Heather Nicholds. Due out 10th Sept 2019 from Rockridge, it's 160 pages and will be available in paperback and ebook formats.
Electric pressure cookers have changed the face of home cooking, and they're more popular than ever, with more programmable options and different volume capacities and cooking programs. I admit that I love the convenience factor for myself and that you can add ingredients and come back to well cooked, tasty food that isn't overcooked or mushy. Especially with vegetables, overcooking destroys a lot of the nutritive value, so cooking more quickly is a definite benefit. This cookbook has one huge benefit for me, it's convenient. None of the recipes require more than 5 ingredients. At the end of a busy day of work, it's so great to be able to (mostly) pop ingredients into the cooker, program it, and come back to dinner.
The book's logical and appealing layout mean that recipes are easy to find by category. The introductory chapter ~17% of the content) covers some background, how to cook with an electric pressure cooker (it's much MUCH easier and safer than people think), an FAQ on pressure cooking, a little bit about protein and plant based diets, and other general info.
The main recipes are grouped by category: grains, legumes, soups/stews, pasta, veggies, holidays, and desserts. Additional resources and references, along with cooking measures and time charts are included at the back of the book. Each recipe includes serving yields, special notes (dairy-free, gluten-free, budget friendly, etc), and prep times. Recipe ingredients are listed bullet point style along with optional ingredients. All measurements are given in American standard measures only (there is a measurement conversion table included at the back of the book, but it's a hassle not to have them included). The directions are given step by step, numbered sequentially. The nutritional information is given in a footer under the recipes and includes calories, fat, protein, sodium, and fiber.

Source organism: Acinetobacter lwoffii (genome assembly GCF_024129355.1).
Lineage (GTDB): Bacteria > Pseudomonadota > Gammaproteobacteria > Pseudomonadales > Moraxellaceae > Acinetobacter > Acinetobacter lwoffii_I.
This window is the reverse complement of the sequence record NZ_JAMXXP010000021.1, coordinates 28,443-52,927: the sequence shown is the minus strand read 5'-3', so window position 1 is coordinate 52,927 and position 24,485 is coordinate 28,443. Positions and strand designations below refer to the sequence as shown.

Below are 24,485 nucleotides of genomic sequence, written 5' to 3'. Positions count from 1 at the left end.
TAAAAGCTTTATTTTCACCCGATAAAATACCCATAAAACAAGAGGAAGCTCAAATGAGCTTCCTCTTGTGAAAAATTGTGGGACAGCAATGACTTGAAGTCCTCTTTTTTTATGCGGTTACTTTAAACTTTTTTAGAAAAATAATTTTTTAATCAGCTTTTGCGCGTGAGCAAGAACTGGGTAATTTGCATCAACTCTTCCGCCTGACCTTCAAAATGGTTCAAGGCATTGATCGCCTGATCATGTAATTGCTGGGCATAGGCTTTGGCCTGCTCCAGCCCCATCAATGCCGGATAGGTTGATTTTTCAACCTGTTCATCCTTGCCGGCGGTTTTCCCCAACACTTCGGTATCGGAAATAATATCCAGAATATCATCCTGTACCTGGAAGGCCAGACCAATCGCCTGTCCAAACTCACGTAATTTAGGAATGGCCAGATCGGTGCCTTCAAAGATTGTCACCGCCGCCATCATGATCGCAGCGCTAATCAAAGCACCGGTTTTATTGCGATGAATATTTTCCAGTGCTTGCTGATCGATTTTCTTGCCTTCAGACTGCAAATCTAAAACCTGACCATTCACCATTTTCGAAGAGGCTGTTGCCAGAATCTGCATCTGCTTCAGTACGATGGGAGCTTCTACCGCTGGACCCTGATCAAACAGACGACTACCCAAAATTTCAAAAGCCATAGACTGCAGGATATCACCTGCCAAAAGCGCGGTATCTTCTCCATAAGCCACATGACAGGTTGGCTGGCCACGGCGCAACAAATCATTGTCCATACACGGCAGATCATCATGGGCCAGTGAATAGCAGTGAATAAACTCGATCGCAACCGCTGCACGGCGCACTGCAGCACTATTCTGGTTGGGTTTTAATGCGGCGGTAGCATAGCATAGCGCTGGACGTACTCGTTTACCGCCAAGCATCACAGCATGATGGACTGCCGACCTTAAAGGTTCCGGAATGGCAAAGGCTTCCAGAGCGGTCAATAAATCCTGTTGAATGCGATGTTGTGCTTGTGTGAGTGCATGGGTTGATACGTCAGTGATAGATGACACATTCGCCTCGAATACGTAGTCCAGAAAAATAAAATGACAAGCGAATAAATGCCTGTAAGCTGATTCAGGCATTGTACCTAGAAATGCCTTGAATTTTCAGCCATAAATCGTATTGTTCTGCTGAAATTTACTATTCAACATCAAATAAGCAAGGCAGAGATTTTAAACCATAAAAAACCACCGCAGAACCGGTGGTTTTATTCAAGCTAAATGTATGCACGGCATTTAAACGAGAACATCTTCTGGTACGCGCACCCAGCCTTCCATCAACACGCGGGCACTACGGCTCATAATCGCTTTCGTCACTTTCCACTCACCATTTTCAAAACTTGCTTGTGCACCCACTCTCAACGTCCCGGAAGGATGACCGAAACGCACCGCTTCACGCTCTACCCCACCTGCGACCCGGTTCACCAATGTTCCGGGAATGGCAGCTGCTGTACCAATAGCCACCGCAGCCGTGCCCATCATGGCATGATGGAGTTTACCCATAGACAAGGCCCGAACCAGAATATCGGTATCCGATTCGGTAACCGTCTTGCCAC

The recipes' ingredients are easily sourced and the resultant dishes are family friendly and appealing to kids and adults. My one small quibble with the book is that the recipes are mostly not photographed. There are some photos, and they're clear and attractive, but they represent about 5% of the recipes. Everything else is well done and I heartily recommend the book overall. There are a number of these recipes which have made it into my personal potluck recipe book of dishes to take to group dinners and family gatherings. The Pistachio-Apricot Quinoa is just a lovely dish full of bright flavors and textures and even picky eaters like it. It makes a really appealing side dish for non-vegetarian meals as well.
It's unclear from the publishing info available online, but the eARC I
received has a handy interactive table of
contents as well as interactive links and references. I hope the ebook
release version does also. I've
really become enamored of ebooks with interactive formats lately.
Presumably that feature will carry through to the final release version.
Good recipes, full of hearty and satisfying food. The current pre-order price for the ebook is super reasonably priced. (Enough so that I ordered my own retail copy).
Five stars. I would recommend it for veg*n curious cooks and non-veg*ns for the side dishes and salads.
Disclosure: I received an ARC at no cost from the author/publisher for review purposes.
Post a Comment